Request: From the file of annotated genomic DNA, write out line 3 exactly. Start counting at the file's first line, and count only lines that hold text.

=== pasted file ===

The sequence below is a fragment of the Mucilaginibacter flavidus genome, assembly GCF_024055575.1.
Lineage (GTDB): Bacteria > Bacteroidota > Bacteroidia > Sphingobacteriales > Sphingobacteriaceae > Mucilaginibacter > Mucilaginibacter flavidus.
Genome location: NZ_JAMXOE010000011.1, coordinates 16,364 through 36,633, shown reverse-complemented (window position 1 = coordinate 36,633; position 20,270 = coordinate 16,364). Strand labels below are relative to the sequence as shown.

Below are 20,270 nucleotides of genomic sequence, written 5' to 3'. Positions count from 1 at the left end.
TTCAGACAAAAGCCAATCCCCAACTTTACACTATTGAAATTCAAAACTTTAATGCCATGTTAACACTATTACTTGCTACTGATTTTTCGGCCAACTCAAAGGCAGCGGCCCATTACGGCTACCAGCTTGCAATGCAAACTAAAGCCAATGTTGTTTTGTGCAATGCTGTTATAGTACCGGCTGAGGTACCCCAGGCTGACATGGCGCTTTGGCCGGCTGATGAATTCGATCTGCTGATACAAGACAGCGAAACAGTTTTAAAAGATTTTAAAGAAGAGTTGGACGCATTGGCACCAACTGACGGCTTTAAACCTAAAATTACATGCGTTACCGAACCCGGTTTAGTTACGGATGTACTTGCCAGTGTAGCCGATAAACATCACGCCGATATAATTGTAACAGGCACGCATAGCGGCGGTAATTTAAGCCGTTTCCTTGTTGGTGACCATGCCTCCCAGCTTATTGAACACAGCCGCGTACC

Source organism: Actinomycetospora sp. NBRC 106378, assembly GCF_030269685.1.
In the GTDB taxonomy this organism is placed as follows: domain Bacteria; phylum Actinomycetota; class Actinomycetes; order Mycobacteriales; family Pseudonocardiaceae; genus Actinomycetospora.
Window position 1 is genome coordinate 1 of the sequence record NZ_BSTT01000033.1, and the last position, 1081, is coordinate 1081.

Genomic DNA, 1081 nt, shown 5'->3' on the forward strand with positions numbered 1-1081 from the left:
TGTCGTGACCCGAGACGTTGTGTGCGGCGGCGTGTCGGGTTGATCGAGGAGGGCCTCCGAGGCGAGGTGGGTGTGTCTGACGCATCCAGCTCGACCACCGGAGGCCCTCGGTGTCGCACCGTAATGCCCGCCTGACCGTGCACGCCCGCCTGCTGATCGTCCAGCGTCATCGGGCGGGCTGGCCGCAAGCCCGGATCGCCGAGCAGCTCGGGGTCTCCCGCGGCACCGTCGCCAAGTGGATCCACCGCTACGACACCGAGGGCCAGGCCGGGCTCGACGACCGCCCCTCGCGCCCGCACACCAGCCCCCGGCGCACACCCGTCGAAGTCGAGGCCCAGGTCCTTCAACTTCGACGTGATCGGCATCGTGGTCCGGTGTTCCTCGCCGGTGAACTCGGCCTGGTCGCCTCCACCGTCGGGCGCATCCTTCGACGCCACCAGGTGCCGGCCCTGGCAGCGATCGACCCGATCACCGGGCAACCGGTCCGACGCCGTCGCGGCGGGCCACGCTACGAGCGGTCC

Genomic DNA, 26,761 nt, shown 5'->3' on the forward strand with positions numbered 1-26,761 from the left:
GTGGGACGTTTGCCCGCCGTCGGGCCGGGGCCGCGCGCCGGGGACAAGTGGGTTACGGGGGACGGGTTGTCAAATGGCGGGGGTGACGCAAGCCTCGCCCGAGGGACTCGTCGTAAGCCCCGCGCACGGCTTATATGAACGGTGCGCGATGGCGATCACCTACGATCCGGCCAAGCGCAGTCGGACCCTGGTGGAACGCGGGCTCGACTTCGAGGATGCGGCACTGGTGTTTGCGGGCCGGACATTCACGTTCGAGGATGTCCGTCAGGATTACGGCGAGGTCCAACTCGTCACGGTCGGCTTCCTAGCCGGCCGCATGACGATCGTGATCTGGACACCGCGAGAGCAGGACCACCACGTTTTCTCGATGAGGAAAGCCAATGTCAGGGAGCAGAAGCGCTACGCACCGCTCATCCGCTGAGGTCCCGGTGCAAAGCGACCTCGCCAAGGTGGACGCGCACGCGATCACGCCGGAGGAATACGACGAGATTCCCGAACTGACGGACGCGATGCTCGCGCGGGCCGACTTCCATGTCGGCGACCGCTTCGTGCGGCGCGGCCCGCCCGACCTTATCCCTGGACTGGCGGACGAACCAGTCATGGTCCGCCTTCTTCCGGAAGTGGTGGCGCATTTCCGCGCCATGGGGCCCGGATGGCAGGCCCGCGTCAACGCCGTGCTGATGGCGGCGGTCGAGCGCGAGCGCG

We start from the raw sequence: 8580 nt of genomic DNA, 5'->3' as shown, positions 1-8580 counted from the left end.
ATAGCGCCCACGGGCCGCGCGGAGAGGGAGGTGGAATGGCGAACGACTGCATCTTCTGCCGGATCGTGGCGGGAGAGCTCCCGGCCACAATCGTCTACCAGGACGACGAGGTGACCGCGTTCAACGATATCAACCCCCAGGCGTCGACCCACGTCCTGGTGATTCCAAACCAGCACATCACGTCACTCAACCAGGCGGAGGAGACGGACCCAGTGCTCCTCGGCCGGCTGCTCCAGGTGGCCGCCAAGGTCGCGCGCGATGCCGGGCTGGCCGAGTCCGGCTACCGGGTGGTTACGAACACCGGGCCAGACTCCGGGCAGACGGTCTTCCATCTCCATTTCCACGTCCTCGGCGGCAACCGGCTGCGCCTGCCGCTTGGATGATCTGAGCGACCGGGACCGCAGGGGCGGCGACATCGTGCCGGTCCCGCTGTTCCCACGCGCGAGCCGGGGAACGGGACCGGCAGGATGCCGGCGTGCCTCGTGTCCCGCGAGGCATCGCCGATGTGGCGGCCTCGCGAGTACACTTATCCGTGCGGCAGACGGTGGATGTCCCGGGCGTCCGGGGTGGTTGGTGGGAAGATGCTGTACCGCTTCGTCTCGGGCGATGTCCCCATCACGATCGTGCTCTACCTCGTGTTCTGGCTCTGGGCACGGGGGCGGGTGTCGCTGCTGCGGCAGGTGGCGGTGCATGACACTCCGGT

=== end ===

Genome location: NZ_JAMXOE010000011.1, coordinates 16,364 through 36,633, shown reverse-complemented (window position 1 = coordinate 36,633; position 20,270 = coordinate 16,364). Strand labels below are relative to the sequence as shown.